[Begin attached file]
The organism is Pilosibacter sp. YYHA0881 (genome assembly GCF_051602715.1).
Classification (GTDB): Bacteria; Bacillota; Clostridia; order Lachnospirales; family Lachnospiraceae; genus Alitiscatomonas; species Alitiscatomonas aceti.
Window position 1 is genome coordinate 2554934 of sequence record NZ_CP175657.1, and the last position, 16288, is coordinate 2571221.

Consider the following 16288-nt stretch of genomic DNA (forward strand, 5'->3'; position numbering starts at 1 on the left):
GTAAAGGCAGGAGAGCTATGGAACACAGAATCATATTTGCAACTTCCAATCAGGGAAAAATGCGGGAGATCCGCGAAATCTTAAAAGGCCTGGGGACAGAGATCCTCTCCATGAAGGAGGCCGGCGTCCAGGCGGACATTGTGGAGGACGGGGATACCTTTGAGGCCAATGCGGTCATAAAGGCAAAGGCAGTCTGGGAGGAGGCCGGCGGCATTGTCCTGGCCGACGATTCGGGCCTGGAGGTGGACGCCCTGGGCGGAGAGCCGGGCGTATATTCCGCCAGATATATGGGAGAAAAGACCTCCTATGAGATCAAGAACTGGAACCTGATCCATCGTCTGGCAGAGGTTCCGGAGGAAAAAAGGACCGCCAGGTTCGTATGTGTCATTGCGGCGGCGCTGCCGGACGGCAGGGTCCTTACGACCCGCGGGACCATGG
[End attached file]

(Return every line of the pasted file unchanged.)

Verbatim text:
The organism is Pilosibacter sp. YYHA0881 (genome assembly GCF_051602715.1).
Classification (GTDB): Bacteria; Bacillota; Clostridia; order Lachnospirales; family Lachnospiraceae; genus Alitiscatomonas; species Alitiscatomonas aceti.
Window position 1 is genome coordinate 2554934 of sequence record NZ_CP175657.1, and the last position, 16288, is coordinate 2571221.

Consider the following 16288-nt stretch of genomic DNA (forward strand, 5'->3'; position numbering starts at 1 on the left):
GTAAAGGCAGGAGAGCTATGGAACACAGAATCATATTTGCAACTTCCAATCAGGGAAAAATGCGGGAGATCCGCGAAATCTTAAAAGGCCTGGGGACAGAGATCCTCTCCATGAAGGAGGCCGGCGTCCAGGCGGACATTGTGGAGGACGGGGATACCTTTGAGGCCAATGCGGTCATAAAGGCAAAGGCAGTCTGGGAGGAGGCCGGCGGCATTGTCCTGGCCGACGATTCGGGCCTGGAGGTGGACGCCCTGGGCGGAGAGCCGGGCGTATATTCCGCCAGATATATGGGAGAAAAGACCTCCTATGAGATCAAGAACTGGAACCTGATCCATCGTCTGGCAGAGGTTCCGGAGGAAAAAAGGACCGCCAGGTTCGTATGTGTCATTGCGGCGGCGCTGCCGGACGGCAGGGTCCTTACGACCCGCGGGACCATGG